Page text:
GAO: Defense Contract Audit Agency Bends to Contractor Pressure

GAO: Defense Contract Audit Agency Bends to Contractor Pressure

National Security,  | Analysis
Jul 23, 2008  | 3 min read | Print Article

TCS followers know we have argued for increased oversight of defense spending, particularly spending on contracts. The federal government’s internal oversight agency, the Government Accountability Office (GAO), has long warned that Defense Department contracting practices are at “high-risk” of waste, fraud and abuse. A GAO investigation released Wednesday revealed that the Defense Department organization responsible for auditing contracts with the private sector is severely compromised. The investigation of 14 audits by the Defense Contract Auditing Agency (DCAA) found that “contractor officials and the DOD contracting community improperly influenced the audit scope, conclusions, and opinions of some audits—a serious independence issue.”

The Senate Homeland Security and Government Affairs Committee, which requested the investigation in 2006 following several whistleblower complaints, released the names of the companies that were the subject of the reviewed audits. Here’s a summary of the findings:

Contractor A = Boeing’s Integrated Defense Systems:

  • “In the face of pressure from the Defense contracting community…we found evidence that there was an up-front agreement between DCAA and Contractor A to limit the scope of work and basis for the audit opinion (a significant impairment of auditor independence).”
     
  • “On the basis of an ‘inadequate in part’ opinion reported in May 2006, the buying command negotiated a $967 million contract that has grown to $1.2 billion.”

Contractor B = Parker Hannafin:

  • “Branch manager and supervisory auditor predetermined that there was no defective pricing.”

Contractor C = L3 Communications’ Interstate Electronics Corporation:

  • After the original auditor who found improper billing was replaced, the “new auditor and supervisory auditor worked together to modify working papers and change the draft audit opinion from ‘inadequate’ to ‘inadequate in part’ and, finally, to ‘adequate’.” Based on the “adequate” finding, the company was awarded direct billing privileges.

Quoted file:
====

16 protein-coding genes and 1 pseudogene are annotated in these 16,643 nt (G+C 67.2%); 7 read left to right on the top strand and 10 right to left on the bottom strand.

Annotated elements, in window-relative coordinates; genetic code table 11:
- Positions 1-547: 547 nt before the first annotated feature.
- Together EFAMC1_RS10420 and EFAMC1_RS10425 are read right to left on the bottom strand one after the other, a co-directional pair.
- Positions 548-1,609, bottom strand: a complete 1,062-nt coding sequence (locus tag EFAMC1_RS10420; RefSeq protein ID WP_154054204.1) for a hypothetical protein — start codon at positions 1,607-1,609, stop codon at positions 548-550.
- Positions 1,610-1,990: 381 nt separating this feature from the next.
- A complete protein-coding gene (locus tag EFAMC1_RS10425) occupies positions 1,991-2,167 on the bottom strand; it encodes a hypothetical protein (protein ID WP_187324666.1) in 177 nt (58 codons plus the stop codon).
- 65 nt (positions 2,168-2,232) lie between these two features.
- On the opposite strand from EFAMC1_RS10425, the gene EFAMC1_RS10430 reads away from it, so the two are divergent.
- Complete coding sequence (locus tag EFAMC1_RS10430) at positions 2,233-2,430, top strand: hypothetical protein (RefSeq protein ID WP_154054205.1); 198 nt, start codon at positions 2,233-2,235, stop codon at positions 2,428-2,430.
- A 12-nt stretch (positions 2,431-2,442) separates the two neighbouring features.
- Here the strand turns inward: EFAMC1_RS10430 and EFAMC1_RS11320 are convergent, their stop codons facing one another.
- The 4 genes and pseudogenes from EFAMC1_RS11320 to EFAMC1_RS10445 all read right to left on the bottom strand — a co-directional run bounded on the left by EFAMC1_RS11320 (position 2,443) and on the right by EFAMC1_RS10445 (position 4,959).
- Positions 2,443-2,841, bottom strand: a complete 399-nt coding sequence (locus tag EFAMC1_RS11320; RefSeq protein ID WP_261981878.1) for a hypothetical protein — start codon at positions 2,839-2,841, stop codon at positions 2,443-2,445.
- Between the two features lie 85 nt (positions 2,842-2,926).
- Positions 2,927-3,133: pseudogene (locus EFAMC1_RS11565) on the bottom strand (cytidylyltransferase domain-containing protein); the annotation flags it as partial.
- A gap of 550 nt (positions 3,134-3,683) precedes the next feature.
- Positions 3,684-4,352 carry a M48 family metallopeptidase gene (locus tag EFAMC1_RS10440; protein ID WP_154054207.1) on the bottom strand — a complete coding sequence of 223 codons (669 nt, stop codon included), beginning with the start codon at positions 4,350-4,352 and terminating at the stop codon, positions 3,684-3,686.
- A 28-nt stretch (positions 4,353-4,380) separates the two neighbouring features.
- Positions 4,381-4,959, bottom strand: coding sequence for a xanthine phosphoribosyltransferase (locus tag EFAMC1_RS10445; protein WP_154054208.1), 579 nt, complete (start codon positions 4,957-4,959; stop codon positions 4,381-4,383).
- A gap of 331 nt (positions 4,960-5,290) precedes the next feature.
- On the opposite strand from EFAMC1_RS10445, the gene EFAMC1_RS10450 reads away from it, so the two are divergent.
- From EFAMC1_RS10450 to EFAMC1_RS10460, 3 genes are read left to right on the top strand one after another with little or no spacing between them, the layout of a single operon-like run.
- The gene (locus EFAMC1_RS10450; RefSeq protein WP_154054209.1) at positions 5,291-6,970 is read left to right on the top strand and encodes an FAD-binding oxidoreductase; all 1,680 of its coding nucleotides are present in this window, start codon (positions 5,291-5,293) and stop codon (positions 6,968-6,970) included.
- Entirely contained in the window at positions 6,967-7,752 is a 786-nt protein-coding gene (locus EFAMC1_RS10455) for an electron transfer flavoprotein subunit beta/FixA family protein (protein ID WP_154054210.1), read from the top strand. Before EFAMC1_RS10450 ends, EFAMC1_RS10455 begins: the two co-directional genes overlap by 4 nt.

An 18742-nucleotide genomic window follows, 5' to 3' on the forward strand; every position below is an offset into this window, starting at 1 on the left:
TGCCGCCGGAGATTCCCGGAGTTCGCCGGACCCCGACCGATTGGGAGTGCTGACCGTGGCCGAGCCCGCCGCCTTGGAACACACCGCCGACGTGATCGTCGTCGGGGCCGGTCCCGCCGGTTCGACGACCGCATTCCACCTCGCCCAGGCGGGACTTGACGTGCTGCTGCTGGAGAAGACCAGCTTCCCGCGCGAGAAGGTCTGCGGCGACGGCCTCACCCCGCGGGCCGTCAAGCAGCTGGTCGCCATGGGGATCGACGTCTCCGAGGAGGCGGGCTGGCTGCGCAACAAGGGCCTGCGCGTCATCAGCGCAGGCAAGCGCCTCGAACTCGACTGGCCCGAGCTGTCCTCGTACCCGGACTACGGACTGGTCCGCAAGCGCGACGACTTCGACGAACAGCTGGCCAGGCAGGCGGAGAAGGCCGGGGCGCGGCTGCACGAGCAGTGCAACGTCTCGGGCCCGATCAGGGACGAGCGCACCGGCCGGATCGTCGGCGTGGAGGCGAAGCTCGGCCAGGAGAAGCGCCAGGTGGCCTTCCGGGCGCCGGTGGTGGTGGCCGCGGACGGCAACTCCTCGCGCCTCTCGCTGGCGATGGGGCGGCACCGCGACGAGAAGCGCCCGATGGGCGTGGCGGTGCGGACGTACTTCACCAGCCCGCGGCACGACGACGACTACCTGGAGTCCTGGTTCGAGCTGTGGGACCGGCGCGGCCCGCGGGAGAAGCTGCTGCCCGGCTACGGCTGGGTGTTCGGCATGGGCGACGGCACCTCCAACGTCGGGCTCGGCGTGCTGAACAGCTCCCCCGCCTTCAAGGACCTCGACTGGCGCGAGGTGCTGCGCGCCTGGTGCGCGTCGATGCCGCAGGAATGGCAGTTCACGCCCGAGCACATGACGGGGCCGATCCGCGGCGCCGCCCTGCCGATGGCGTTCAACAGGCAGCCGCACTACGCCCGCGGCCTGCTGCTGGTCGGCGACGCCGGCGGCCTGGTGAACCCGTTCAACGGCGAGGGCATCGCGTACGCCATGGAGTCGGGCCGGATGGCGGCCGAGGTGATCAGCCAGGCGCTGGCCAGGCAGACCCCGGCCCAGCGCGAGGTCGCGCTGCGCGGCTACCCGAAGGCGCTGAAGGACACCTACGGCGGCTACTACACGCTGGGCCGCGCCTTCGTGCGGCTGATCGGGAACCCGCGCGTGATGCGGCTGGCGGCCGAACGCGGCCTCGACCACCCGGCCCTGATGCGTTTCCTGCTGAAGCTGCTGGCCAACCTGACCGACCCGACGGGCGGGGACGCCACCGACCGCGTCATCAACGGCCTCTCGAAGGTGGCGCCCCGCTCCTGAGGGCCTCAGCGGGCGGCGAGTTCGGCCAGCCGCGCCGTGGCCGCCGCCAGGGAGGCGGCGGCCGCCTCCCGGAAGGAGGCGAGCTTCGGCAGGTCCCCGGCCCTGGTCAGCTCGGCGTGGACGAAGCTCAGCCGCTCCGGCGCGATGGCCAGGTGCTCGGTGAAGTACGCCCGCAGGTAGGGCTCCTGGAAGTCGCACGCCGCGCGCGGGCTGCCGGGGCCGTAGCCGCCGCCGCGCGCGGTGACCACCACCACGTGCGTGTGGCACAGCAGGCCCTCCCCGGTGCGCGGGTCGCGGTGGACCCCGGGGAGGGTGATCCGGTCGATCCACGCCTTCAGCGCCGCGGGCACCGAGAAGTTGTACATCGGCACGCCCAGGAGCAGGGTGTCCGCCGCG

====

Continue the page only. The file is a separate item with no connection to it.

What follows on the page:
Contractor D = Fluor:

  • “Supervisory auditor subsequently modified documents to change the draft audit opinion from ‘inadequate in part’ to ‘adequate’ before issuing the final report.”

Contractor E = Northrop Grumman:

  • “An internal DCAA Region audit quality review found audits where the audit working papers did not support the final audit report, working paper files were lost, and working paper files were not archived in the DCAA-required time period.”
     
  • The 62 audits conducted on the company between 2002 and 2006 “were connected with over $6.4 billion in government contract negotiations.”
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Contractor F = SPARTA Inc.:

  • “We found a lack of audit evidence to support dropping six of eight findings of significant deficiencies.”
  • “Although the branch office reported an “inadequate in part opinion,” it used the audit as support for maintaining this contractor’s direct-billing privileges…As a result of this decision, the government was put at risk of paying Contractor F for overbilled amounts with no government review of its invoices prior to payment.”

Contractor G = SRS Technologies Inc.:

  • “After original auditor was transferred to another audit, a second auditor significantly limited the scope of the audit with supervisory approval, deleting most of the standard audit steps.”

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